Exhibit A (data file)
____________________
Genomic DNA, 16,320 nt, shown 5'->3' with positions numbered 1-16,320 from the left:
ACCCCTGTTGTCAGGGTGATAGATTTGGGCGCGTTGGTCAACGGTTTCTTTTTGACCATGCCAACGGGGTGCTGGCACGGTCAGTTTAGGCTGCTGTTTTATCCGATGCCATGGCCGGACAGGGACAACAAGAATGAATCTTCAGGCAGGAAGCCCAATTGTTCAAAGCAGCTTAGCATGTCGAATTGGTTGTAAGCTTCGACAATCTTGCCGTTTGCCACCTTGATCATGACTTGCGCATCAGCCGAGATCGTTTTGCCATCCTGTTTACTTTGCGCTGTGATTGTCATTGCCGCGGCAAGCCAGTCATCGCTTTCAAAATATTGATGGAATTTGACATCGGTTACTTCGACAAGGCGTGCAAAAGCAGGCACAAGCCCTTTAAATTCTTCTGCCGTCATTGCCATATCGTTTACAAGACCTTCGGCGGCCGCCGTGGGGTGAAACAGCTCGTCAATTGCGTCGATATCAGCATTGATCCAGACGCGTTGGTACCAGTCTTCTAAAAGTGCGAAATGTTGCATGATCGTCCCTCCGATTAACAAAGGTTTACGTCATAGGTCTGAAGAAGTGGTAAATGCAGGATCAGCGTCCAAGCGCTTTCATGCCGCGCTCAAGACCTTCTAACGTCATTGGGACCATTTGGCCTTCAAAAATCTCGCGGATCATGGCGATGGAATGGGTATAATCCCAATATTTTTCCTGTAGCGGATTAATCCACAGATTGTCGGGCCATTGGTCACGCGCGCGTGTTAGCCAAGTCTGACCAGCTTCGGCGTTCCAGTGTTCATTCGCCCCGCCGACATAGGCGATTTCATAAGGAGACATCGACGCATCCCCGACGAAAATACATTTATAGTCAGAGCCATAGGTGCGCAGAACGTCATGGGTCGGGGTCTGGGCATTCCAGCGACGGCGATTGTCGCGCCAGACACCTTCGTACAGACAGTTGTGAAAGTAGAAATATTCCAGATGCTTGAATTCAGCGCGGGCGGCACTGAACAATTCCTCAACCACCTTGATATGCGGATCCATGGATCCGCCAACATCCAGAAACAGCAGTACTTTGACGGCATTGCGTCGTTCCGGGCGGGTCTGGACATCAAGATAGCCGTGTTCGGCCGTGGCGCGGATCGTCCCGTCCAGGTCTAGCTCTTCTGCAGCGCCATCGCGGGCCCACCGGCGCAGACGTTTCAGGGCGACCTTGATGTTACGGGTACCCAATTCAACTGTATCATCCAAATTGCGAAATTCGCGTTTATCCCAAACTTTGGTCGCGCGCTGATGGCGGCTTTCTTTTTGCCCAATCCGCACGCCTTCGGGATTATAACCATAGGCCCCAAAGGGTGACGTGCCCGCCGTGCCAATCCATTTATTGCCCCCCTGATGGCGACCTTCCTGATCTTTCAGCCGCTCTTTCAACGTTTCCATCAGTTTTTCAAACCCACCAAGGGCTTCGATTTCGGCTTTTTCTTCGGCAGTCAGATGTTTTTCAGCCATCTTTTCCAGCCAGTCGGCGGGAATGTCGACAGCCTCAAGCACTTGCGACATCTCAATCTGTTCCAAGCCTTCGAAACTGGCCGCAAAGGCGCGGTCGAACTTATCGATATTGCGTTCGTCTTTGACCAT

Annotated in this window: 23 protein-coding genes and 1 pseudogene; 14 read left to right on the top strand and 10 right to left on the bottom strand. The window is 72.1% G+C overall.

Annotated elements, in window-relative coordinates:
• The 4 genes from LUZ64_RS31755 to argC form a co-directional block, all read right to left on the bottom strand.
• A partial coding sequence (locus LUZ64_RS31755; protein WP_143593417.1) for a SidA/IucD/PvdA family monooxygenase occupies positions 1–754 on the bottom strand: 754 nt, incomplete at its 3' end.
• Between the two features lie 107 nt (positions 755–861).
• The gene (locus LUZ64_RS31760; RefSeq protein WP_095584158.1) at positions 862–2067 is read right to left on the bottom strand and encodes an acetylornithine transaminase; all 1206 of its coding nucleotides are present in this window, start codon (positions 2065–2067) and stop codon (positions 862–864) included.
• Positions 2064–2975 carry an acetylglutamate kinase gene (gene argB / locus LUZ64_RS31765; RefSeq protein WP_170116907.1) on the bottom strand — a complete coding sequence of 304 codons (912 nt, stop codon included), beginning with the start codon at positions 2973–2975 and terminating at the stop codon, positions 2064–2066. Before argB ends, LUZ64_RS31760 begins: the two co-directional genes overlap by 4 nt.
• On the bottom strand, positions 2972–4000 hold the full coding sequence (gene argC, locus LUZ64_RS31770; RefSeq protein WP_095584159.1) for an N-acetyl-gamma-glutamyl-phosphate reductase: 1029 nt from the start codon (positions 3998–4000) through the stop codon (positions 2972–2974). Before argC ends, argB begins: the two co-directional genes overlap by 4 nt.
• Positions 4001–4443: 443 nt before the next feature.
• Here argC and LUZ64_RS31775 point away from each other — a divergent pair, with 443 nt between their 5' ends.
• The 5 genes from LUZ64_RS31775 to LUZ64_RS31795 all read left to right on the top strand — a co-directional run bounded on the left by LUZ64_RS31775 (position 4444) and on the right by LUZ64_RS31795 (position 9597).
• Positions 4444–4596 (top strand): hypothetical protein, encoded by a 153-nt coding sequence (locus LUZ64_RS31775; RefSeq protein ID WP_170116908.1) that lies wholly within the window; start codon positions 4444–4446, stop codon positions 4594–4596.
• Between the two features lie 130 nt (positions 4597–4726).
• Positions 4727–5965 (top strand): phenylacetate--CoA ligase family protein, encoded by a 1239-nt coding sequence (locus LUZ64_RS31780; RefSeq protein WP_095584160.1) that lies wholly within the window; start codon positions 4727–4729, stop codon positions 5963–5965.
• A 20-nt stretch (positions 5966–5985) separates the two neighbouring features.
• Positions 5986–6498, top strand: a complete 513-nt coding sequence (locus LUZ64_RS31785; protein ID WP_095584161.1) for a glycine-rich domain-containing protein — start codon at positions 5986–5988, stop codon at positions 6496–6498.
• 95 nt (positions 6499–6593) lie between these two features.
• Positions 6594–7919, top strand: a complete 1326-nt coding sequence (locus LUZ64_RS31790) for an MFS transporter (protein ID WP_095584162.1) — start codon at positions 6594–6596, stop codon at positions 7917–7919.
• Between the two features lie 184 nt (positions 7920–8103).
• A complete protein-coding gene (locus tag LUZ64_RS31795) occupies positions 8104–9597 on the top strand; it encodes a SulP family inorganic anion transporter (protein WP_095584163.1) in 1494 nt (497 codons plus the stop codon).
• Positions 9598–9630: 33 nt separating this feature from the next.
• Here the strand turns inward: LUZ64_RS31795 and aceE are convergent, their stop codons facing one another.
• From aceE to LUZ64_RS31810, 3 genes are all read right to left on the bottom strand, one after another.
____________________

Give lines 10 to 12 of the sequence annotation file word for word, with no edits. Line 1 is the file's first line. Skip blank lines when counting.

• On the bottom strand, positions 2972–4000 hold the full coding sequence (gene argC, locus LUZ64_RS31770; RefSeq protein WP_095584159.1) for an N-acetyl-gamma-glutamyl-phosphate reductase: 1029 nt from the start codon (positions 3998–4000) through the stop codon (positions 2972–2974). Before argC ends, argB begins: the two co-directional genes overlap by 4 nt.
• Positions 4001–4443: 443 nt before the next feature.
• Here argC and LUZ64_RS31775 point away from each other — a divergent pair, with 443 nt between their 5' ends.